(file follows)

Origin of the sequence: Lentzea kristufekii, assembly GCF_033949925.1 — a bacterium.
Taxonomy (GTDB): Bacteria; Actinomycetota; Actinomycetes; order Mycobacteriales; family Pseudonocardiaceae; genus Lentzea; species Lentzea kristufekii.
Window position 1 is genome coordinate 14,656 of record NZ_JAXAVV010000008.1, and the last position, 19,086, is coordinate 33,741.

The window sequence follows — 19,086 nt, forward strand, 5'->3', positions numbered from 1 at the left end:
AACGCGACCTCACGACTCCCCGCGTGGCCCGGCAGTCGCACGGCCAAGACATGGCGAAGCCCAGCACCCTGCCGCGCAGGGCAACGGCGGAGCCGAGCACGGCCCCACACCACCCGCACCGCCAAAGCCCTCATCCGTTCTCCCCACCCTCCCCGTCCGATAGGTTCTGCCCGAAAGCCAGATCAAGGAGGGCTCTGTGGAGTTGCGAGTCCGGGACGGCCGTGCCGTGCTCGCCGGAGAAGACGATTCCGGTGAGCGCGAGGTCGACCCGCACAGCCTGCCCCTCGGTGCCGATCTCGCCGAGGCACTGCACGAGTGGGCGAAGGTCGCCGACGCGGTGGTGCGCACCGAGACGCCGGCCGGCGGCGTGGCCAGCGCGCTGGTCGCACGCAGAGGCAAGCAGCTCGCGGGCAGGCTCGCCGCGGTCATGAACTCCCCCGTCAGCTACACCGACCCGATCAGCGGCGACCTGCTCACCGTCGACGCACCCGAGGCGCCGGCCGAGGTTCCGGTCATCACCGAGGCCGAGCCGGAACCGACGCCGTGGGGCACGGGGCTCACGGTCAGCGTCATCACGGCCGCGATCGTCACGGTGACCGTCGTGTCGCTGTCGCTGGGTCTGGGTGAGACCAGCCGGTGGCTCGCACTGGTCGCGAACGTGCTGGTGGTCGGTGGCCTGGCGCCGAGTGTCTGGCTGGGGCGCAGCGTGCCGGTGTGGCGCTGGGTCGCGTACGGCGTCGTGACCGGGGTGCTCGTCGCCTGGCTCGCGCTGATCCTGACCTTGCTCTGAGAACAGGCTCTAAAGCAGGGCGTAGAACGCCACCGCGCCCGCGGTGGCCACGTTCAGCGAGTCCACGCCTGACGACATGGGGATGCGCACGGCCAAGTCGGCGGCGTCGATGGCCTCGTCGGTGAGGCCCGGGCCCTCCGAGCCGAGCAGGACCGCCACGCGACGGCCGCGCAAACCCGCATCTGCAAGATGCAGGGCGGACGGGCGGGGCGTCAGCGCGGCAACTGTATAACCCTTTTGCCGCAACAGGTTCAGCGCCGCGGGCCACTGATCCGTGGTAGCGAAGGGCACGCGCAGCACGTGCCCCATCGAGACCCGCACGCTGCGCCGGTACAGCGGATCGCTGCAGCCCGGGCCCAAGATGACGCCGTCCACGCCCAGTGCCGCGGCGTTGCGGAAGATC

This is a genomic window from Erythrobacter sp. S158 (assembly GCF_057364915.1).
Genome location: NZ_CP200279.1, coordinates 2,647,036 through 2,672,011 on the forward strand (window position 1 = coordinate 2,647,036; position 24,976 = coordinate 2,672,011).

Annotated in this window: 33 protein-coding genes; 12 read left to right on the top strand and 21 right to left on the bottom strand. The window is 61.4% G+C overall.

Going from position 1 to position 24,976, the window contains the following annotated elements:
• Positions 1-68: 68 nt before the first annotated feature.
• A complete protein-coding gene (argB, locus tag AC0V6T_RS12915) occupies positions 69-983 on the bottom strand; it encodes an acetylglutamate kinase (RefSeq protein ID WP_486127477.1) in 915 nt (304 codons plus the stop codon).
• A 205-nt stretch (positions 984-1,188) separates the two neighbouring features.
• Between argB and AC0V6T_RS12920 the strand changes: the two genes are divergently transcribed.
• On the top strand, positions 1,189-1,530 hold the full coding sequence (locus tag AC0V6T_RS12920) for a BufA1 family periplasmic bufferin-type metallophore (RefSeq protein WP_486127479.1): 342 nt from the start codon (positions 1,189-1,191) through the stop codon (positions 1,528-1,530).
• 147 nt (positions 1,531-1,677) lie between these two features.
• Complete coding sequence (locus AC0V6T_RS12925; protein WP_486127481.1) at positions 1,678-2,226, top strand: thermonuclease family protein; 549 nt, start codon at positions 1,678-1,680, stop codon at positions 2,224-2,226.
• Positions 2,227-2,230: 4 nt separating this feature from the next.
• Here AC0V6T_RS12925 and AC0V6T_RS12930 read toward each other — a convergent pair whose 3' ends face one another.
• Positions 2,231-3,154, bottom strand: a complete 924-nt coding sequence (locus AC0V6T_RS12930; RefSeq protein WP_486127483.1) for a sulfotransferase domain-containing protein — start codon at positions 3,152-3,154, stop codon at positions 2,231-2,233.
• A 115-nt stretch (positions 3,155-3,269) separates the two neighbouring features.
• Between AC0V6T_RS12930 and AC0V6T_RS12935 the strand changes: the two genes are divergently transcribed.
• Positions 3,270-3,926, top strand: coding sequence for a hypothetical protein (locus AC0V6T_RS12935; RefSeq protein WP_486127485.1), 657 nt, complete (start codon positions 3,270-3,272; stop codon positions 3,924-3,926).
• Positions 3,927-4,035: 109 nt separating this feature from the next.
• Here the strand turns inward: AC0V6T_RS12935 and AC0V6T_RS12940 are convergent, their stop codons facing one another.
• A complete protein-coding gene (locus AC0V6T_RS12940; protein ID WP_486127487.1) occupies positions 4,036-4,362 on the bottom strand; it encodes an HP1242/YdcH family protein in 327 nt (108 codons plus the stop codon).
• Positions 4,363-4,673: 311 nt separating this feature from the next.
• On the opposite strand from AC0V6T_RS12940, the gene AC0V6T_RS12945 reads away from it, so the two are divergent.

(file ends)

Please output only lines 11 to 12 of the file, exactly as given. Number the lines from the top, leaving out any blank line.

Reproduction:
• A complete protein-coding gene (argB, locus tag AC0V6T_RS12915) occupies positions 69-983 on the bottom strand; it encodes an acetylglutamate kinase (RefSeq protein ID WP_486127477.1) in 915 nt (304 codons plus the stop codon).
• A 205-nt stretch (positions 984-1,188) separates the two neighbouring features.